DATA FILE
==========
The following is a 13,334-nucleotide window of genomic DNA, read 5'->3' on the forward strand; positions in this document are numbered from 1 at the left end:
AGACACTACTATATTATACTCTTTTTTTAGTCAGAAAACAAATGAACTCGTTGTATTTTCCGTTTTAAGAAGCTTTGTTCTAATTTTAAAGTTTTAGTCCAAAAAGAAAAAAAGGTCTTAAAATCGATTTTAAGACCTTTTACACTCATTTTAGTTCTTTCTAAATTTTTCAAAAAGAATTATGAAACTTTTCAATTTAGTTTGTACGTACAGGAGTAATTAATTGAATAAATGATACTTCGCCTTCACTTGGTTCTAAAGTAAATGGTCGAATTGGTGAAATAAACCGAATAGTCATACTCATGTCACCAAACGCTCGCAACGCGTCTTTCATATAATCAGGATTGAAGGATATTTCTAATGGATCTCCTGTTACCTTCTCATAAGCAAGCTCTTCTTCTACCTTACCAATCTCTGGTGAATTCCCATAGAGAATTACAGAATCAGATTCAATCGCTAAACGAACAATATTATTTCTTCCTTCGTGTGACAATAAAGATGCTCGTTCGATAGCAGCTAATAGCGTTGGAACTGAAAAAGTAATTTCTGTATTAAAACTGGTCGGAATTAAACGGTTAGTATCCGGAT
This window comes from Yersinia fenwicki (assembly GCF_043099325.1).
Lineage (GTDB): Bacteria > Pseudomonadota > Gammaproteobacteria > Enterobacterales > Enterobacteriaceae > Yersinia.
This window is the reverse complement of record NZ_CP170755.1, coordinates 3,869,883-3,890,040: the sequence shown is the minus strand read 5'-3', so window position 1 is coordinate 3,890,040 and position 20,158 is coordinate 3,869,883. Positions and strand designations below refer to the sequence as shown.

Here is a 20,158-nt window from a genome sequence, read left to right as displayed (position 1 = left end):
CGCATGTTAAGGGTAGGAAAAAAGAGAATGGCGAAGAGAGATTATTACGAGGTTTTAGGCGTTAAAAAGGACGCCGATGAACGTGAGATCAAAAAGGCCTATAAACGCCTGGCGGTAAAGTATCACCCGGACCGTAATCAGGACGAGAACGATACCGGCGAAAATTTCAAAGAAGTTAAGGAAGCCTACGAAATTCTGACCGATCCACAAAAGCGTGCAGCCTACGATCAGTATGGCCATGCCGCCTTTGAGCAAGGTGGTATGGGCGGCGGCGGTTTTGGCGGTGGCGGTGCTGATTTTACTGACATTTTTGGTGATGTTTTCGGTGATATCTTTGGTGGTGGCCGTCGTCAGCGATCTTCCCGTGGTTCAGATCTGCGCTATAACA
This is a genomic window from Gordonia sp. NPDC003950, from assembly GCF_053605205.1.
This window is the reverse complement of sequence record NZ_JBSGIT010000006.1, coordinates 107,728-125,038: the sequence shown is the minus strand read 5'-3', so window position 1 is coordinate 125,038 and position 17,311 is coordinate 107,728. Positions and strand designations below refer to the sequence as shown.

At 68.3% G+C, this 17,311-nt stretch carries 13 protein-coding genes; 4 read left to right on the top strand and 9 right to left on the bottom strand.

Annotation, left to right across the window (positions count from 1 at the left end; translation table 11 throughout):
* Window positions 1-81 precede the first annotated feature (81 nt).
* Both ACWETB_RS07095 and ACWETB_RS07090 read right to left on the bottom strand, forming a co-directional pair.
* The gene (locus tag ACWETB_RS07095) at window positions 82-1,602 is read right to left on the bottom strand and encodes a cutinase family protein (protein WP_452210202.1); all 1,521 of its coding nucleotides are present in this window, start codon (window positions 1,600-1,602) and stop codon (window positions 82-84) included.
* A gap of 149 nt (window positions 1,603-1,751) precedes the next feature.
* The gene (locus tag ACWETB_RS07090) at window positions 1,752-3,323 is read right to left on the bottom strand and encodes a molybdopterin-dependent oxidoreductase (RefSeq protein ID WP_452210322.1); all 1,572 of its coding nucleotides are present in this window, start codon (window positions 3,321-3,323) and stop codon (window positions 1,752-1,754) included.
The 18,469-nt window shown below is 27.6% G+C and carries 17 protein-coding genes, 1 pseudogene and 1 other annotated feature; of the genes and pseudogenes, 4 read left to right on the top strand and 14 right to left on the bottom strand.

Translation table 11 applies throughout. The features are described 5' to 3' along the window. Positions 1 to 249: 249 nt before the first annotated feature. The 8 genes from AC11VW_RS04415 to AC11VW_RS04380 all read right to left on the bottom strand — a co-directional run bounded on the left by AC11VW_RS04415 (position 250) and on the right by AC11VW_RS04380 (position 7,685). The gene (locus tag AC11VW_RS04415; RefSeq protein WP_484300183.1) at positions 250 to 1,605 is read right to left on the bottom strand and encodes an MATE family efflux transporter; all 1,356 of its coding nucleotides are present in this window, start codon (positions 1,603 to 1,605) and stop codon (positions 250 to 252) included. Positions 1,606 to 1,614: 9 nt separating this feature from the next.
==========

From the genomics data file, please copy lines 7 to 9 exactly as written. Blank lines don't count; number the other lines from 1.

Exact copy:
CGCATGTTAAGGGTAGGAAAAAAGAGAATGGCGAAGAGAGATTATTACGAGGTTTTAGGCGTTAAAAAGGACGCCGATGAACGTGAGATCAAAAAGGCCTATAAACGCCTGGCGGTAAAGTATCACCCGGACCGTAATCAGGACGAGAACGATACCGGCGAAAATTTCAAAGAAGTTAAGGAAGCCTACGAAATTCTGACCGATCCACAAAAGCGTGCAGCCTACGATCAGTATGGCCATGCCGCCTTTGAGCAAGGTGGTATGGGCGGCGGCGGTTTTGGCGGTGGCGGTGCTGATTTTACTGACATTTTTGGTGATGTTTTCGGTGATATCTTTGGTGGTGGCCGTCGTCAGCGATCTTCCCGTGGTTCAGATCTGCGCTATAACA
This is a genomic window from Gordonia sp. NPDC003950, from assembly GCF_053605205.1.
This window is the reverse complement of sequence record NZ_JBSGIT010000006.1, coordinates 107,728-125,038: the sequence shown is the minus strand read 5'-3', so window position 1 is coordinate 125,038 and position 17,311 is coordinate 107,728. Positions and strand designations below refer to the sequence as shown.